Surgery still possible for A-Rod

Yankees third baseman Alex Rodriguez has a torn labrum in his right hip, in addition to a cyst, both the Yankees and his agent confirmed Thursday.

But the next step in dealing with the injury appears to be in question.

On Thursday morning, Rodriguez's brother, Joe Dunand, told ESPNdeportes.com in a phone interview that Alex Rodriguez would have surgery to remove the cyst and would be out 10 weeks.

In addition, a source close to the situation told ESPNdeportes.com that the surgery is scheduled for Monday in Colorado.

But Thursday afternoon, Yankees general manager Brian Cashman said the three-time AL MVP will be treated conservatively in the hope of avoiding an operation. Cashman said that if surgery is needed, Rodriguez would be sidelined for four months.

"We're collectively trying to figure out what is best to do,"
Cashman said. "We don't want to rush into it. We want to digest

He said that if Rodriguez is able to play, the three-time
AL MVP might have offseason surgery to repair the labrum tear.
Cashman said Rodriguez's preference was to try rest and treatment

Cashman said the team hopes the cyst was the cause of stiffness that had bothered Rodriguez this season and caused him to see a specialist, Dr. Marc Philippon, Wednesday in Vail, Colo. The cyst was discovered earlier this week in an MRI exam.

Rodriguez's agent, Scott Boras, said in an interview on ESPN's "Baseball Tonight" that the cyst was aspirated during that visit, and doctors would evaluate the hip for the next three or four days.

"The cyst he has got to the size that was extraordinarily large and it finally brought him to the point he needed to get medical attention," Boras said. "All of us know in the end that the worst-case scenario, it'll be repaired, he'll return to normal, if not better, standards.

Boras also said that no decision regarding surgery had been made yet.

"The doctor wants him to go through some swing motions and physical movements and evaluate him," Boras said during the interview. "The best thing we can do now ... get some clear X-rays, he's with a well-known surgeon, and get a very clear picture the next few days."

The development means that Rodriguez, 33, will not be able to participate with the Dominican Republic team in the World Baseball Classic.

"It's a big blow for the whole family. Alex is destroyed," Dunand told ESPNdeportes.com. "We were all very excited to see him play with the Dominican Republic in the World Baseball Classic.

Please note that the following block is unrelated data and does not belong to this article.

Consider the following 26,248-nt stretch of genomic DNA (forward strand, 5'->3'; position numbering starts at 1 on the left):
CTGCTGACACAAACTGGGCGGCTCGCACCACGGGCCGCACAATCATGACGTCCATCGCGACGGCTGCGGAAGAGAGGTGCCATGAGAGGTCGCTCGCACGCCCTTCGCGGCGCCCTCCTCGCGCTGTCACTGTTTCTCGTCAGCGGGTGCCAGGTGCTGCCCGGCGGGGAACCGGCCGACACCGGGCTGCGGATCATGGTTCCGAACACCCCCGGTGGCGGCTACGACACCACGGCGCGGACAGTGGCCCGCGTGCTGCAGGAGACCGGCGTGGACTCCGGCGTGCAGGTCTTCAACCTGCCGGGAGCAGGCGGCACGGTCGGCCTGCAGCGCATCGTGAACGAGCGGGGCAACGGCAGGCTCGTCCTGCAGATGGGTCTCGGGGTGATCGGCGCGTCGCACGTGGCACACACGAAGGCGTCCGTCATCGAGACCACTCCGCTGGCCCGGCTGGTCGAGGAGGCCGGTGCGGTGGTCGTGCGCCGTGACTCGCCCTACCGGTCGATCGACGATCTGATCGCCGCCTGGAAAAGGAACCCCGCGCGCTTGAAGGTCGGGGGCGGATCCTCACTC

"But the most important thing is to have a successful surgery so that Alex may continue his career."

Dunand was originally reported by ESPN as going by the name of Joe Rodriguez. Subsequent calls to Dunand confirmed he prefers to go by that surname. According to ESPNdeportes.com, Dunand is the son of Victor Rodriguez and Lourdes Navarro, Rodriguez's father and mother.

The injury is the latest setback for baseball's highest-paid and perhaps best player, who last month admitted using banned drugs while playing for Texas from 2001 to 2003. And it leaves a huge hole in the lineup for the Yankees, who are trying to rebound after missing the playoffs last season following 13 consecutive appearances.

Last year, Rodriguez was sidelined from April 28 to May 20 because of a strained right quadriceps -- his fifth career trip to the disabled list.

His 138 games were his fewest since 1999, when he tore the medial meniscus in his left knee during a spring training agility drill on March 30. He played in the first two games of that season with Seattle, then was put on the disabled list April 7 and missed 32 games until he returned May 14.

The Yankees are 20-23 in the 43 games Rodriguez has missed since he joined the team in 2004.

"It's worrisome thinking about your club without Alex," Yankees manager Joe Girardi said. "Alex hasn't had any pain. Shocked. I think that's a pretty good way to describe it."

If Rodriguez is sidelined, New York would have to replace its third baseman and cleanup hitter, behind new first baseman Mark Teixeira. The leading internal candidate to take over at third would be Cody Ransom, a 33-year-old who has 183 at-bats in six major league seasons.

Stan Javier, general manager of the Dominican Republic's team at the WBC, told ESPNdeportes.com: "I haven't received any information on the results of the medical exams performed on A-Rod."

Dominican manager Felipe Alou said later on Thursday that he was preparing to adjust the lineup. Shortstop Miguel Tejada has been taking grounders at third base.

"The way I see it, it looks like we're going to have to replace him. We're making some calls and contacts because we don't have much time," Alou said.

Information from The Associated Press was used in this report.